If the overall multimedia feature set looks great, some of the fine details relating to its panel technology are less impressive. Unfortunately, that has an impact on image quality.
The two biggies here are the panel type and native resolution. The monitor market is currently in transition as cheaper displays with low-cost IPS panels are proliferating. So, it can be hard to predict what panel type a monitor will sport based on price alone.
Given that 23-inch IPS monitors can be had for under £150/$200, you might expect the £400/$550 Samsung SyncMaster T27B750 to have a high quality panel, too. Instead, it's cheap TN tech. OK, it is LED backlit, which helps. But TN is an odd fit with what otherwise looks and feels like a premium product.
The native resolution of 1920 x 1080 also shows the Samsung SyncMaster T27B750's mainstream origins. That's Full HD, of course, and absolutely fine for a 23 or 24-inch screen. But if we're talking PC functionality rather than video playback, 2560 x 1440 is preferable at 27 inches. Otherwise, you've got more screen diagonal but no added desktop space.
Put it all together and you have a multi-purpose display that disappoints as a PC monitor. By TN standards, the image quality is good. The colours are fairly vibrant and the black levels perfectly tolerable.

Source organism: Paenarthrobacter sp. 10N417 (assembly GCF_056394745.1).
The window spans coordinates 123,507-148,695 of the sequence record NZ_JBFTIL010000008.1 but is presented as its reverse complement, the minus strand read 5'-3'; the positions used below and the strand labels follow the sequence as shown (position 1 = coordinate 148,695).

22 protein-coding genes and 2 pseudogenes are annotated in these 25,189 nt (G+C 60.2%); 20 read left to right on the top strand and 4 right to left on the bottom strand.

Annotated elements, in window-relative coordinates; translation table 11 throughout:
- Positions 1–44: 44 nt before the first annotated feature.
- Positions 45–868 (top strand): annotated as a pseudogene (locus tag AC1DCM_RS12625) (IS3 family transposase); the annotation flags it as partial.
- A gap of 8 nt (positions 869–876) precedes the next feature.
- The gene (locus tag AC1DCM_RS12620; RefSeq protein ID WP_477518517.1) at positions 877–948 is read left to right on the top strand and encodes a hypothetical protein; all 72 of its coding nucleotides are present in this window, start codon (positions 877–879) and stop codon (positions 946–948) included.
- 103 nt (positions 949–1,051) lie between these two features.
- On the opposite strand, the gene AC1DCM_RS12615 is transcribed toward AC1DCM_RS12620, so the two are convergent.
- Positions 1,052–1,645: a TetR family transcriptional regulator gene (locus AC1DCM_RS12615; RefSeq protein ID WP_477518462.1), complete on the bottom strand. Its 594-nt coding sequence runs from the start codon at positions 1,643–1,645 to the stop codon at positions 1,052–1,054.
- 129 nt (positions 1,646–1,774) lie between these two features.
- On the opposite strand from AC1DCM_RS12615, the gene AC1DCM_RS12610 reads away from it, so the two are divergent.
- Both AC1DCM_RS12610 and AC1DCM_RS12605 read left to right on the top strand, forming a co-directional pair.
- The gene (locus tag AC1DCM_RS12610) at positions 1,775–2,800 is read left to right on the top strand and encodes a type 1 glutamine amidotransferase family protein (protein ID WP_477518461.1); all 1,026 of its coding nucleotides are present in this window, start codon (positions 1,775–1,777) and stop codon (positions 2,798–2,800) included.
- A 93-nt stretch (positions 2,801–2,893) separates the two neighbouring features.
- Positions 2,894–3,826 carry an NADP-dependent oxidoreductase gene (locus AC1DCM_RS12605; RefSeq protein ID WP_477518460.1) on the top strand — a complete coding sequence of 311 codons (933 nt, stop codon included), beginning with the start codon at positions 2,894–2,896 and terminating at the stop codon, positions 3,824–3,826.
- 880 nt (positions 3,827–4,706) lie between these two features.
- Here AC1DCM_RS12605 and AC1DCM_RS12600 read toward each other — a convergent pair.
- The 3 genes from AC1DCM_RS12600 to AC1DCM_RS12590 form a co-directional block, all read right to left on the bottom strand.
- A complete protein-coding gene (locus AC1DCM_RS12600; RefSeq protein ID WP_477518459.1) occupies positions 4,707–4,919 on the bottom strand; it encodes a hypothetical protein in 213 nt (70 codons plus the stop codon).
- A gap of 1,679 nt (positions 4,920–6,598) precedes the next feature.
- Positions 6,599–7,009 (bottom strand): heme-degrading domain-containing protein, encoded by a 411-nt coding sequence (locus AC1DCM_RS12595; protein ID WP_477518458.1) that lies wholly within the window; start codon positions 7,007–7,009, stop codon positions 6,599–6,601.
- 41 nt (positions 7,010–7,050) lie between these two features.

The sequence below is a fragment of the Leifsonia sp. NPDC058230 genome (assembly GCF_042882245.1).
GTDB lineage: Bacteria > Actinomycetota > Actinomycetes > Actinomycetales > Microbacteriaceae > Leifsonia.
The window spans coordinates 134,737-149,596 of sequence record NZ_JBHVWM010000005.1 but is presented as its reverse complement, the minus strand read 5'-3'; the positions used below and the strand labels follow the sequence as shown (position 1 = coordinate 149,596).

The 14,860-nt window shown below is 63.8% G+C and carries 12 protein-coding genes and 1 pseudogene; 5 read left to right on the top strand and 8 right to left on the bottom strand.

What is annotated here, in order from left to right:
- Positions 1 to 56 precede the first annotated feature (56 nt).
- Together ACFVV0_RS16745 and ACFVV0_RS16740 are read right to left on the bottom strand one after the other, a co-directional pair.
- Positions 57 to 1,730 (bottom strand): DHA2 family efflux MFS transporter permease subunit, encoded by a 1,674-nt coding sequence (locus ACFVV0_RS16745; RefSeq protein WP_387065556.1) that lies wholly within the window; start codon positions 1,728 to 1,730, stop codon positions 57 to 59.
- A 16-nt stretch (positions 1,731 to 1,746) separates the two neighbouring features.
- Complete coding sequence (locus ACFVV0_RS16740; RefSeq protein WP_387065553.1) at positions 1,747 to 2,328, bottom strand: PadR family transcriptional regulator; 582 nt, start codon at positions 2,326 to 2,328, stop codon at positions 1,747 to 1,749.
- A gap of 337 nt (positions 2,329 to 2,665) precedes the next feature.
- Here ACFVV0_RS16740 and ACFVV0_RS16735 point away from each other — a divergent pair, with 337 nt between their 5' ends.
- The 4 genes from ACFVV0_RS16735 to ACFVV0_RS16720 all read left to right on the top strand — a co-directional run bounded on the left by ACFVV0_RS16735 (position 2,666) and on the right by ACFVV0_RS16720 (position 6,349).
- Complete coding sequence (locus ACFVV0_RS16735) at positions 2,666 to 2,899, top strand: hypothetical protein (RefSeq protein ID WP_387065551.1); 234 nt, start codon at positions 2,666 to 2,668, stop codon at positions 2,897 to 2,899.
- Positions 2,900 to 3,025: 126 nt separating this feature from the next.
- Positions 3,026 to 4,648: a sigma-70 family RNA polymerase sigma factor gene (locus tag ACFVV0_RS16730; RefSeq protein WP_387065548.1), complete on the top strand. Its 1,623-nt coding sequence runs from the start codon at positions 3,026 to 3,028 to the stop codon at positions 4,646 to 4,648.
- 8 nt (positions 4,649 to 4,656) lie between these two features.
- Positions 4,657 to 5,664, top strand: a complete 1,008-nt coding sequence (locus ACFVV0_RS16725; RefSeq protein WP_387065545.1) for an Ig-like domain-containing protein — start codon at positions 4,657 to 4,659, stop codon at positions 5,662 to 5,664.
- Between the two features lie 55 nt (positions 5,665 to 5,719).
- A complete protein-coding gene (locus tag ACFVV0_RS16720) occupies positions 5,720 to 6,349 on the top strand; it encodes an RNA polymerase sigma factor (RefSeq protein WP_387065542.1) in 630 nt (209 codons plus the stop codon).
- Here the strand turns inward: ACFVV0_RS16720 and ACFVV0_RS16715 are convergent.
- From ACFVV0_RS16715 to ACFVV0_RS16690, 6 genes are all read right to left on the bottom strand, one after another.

But if you're familiar with IPS technology – perhaps you have an IPS monitor or a smartphone or tablet with an IPS panel – you'll also notice the relatively poor viewing angles. Samsung includes its Magic Angle feature, which is supposed to offset poor TN-derived viewing angles.
It basically tweaks the colour balance and contrast to compensate for the shifts that occur with TN panels. But it's such a hilariously heavy-handed and ineffectual kludge, it's hard to understand why Samsung bothers.
To a lesser extent, the same can be said for the other image enhancement features, including dynamic backlighting. In the end, there's no substitute for a high-quality panel.
There are a few more niggles that prevent the Samsung SyncMaster T27B750 from being a great PC monitor. It may look sexy, but the stand offers tilt-only adjustability, so it's not exactly configurable.
Then there's the connectivity. As an AV device, the mix of dual HDMI ports, VGA and component, along with the aforementioned wireless and USB connectivity is great. For PC usage, a DVI port would be preferable, especially if you have an AMD video card, which can be problematic with HDMI.